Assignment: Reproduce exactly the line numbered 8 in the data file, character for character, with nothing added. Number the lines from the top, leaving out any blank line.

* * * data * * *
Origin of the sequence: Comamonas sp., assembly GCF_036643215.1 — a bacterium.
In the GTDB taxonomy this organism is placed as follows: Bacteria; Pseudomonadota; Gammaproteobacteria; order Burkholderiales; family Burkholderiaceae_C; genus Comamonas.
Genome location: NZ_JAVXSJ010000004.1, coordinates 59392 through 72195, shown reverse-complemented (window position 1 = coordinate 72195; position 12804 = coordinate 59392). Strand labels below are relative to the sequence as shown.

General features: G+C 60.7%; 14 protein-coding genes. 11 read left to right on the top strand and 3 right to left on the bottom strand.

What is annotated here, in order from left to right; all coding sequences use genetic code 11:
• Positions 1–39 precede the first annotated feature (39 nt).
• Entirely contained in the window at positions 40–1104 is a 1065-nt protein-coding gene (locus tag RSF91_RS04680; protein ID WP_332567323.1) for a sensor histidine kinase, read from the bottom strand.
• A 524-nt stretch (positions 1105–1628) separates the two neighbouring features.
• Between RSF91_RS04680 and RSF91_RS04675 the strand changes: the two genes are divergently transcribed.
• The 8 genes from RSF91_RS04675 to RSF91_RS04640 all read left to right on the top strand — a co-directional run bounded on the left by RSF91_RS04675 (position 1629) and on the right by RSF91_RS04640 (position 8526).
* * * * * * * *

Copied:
• A 524-nt stretch (positions 1105–1628) separates the two neighbouring features.